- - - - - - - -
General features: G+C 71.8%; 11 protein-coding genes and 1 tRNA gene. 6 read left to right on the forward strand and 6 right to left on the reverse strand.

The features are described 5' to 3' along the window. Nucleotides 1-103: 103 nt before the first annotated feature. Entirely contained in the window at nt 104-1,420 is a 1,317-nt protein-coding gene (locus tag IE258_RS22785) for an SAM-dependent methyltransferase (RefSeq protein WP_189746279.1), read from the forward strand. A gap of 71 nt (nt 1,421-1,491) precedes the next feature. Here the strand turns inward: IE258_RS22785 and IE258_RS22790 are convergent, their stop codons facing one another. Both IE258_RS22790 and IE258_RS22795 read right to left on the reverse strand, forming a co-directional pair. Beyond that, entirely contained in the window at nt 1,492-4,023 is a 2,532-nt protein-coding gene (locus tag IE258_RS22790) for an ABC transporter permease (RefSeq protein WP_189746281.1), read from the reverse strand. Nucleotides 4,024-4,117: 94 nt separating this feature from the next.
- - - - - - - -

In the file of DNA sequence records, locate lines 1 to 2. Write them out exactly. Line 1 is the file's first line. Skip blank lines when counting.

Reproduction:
General features: G+C 71.8%; 11 protein-coding genes and 1 tRNA gene. 6 read left to right on the forward strand and 6 right to left on the reverse strand.

The features are described 5' to 3' along the window. Nucleotides 1-103: 103 nt before the first annotated feature. Entirely contained in the window at nt 104-1,420 is a 1,317-nt protein-coding gene (locus tag IE258_RS22785) for an SAM-dependent methyltransferase (RefSeq protein WP_189746279.1), read from the forward strand. A gap of 71 nt (nt 1,421-1,491) precedes the next feature. Here the strand turns inward: IE258_RS22785 and IE258_RS22790 are convergent, their stop codons facing one another. Both IE258_RS22790 and IE258_RS22795 read right to left on the reverse strand, forming a co-directional pair. Beyond that, entirely contained in the window at nt 1,492-4,023 is a 2,532-nt protein-coding gene (locus tag IE258_RS22790) for an ABC transporter permease (RefSeq protein WP_189746281.1), read from the reverse strand. Nucleotides 4,024-4,117: 94 nt separating this feature from the next.